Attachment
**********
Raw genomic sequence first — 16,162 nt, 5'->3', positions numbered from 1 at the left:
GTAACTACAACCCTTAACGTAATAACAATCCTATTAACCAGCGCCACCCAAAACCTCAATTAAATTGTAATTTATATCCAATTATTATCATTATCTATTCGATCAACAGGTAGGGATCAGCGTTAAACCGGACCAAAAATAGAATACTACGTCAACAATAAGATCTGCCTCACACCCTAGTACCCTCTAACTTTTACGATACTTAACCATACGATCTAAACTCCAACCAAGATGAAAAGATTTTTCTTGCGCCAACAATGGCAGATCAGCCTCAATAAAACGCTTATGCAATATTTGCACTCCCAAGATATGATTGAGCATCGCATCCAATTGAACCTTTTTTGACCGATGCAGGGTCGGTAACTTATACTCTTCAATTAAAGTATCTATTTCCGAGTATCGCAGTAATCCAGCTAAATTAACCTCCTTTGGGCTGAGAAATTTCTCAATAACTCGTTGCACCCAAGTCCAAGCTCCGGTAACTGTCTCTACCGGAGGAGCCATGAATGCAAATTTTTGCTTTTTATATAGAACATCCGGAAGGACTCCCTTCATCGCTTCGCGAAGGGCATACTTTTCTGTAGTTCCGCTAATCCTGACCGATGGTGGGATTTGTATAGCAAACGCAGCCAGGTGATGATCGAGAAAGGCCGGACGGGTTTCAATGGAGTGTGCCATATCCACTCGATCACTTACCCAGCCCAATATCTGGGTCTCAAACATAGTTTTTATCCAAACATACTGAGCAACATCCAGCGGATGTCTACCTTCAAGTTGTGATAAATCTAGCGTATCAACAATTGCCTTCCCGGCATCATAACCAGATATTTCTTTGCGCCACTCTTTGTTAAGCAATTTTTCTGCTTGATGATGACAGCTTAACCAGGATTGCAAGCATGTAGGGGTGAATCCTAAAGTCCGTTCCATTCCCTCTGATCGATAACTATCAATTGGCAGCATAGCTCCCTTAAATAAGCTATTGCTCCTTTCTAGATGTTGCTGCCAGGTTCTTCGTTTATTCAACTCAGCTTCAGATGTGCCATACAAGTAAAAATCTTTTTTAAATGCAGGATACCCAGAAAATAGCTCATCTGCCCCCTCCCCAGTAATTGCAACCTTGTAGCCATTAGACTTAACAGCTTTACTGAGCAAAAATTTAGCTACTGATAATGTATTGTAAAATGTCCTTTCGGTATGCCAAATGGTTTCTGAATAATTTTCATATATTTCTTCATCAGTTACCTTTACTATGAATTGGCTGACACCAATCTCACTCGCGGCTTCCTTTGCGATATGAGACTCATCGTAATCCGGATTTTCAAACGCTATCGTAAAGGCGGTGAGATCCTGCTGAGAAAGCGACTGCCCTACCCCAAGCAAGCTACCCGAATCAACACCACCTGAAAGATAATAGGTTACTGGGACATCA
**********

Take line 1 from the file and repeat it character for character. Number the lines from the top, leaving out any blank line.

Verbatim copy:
Raw genomic sequence first — 16,162 nt, 5'->3', positions numbered from 1 at the left: